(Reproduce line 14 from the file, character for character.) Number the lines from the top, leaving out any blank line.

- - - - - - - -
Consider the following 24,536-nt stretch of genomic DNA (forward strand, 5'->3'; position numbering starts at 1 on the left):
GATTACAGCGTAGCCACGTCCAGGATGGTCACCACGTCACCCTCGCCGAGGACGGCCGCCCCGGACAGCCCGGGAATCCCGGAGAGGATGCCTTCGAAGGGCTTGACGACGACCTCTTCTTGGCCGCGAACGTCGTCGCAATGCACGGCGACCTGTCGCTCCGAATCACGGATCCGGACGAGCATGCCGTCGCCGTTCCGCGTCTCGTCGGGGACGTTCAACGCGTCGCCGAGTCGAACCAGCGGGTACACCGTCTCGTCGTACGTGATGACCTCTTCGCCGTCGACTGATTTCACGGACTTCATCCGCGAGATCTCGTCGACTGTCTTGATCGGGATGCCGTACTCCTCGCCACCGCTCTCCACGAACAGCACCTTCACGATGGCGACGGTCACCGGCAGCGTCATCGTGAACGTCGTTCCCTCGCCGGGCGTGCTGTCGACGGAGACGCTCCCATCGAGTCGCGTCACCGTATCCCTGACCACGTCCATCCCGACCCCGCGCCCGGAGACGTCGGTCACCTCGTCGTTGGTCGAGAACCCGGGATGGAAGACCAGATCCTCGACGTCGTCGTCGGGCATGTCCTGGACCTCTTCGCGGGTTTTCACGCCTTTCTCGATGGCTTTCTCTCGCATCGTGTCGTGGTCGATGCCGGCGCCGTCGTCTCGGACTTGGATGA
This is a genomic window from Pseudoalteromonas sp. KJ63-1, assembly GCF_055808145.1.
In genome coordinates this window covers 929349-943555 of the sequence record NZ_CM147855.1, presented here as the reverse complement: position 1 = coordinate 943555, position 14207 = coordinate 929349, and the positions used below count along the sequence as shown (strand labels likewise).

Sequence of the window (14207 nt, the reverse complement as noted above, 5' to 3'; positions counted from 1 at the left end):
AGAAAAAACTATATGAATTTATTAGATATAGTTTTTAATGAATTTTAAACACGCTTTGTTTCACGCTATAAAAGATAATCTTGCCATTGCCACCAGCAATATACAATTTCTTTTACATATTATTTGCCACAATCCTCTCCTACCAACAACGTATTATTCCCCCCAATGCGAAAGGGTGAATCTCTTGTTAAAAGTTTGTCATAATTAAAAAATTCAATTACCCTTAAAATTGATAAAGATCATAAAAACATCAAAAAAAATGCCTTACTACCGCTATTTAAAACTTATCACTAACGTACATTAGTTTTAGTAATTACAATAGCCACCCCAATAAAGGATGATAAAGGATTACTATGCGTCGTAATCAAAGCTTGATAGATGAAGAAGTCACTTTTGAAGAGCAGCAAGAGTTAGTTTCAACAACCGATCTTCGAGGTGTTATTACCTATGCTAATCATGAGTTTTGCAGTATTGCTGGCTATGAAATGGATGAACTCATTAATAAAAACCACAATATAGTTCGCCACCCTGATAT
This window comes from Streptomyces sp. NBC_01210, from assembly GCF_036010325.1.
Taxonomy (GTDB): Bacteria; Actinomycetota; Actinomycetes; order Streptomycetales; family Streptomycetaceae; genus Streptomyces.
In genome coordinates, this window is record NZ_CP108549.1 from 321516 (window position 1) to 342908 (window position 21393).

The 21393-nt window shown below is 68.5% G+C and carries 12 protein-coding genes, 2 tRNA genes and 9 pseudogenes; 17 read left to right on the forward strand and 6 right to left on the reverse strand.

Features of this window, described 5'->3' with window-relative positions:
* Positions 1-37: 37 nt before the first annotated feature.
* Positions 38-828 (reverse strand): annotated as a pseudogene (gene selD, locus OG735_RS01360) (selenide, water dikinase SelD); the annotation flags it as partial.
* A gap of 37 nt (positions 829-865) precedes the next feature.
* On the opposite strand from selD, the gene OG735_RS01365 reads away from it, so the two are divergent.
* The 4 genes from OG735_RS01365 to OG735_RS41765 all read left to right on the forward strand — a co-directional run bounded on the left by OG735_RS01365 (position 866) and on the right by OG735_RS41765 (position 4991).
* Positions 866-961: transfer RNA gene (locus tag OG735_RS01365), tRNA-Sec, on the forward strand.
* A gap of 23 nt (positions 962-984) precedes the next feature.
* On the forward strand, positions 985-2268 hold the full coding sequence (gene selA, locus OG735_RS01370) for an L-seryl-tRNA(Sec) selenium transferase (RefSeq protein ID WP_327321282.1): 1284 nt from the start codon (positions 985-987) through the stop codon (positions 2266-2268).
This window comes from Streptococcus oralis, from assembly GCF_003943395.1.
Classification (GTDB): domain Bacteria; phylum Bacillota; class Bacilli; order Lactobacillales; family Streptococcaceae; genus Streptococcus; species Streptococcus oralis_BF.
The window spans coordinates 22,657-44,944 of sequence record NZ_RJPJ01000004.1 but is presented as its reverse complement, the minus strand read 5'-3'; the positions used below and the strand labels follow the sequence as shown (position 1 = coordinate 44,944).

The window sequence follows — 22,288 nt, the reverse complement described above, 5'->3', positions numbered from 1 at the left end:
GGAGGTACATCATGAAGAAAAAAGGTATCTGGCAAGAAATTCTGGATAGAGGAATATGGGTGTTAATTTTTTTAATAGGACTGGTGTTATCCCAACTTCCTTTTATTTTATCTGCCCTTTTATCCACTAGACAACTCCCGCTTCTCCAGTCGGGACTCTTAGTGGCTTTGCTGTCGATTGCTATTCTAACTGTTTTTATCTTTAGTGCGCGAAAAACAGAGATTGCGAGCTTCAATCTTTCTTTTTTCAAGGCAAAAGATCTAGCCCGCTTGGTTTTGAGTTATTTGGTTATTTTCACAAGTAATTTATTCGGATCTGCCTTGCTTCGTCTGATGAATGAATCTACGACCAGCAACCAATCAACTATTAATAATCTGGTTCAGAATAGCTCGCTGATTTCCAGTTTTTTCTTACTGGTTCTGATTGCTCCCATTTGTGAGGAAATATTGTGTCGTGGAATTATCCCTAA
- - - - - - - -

* A gap of 37 nt (positions 829-865) precedes the next feature.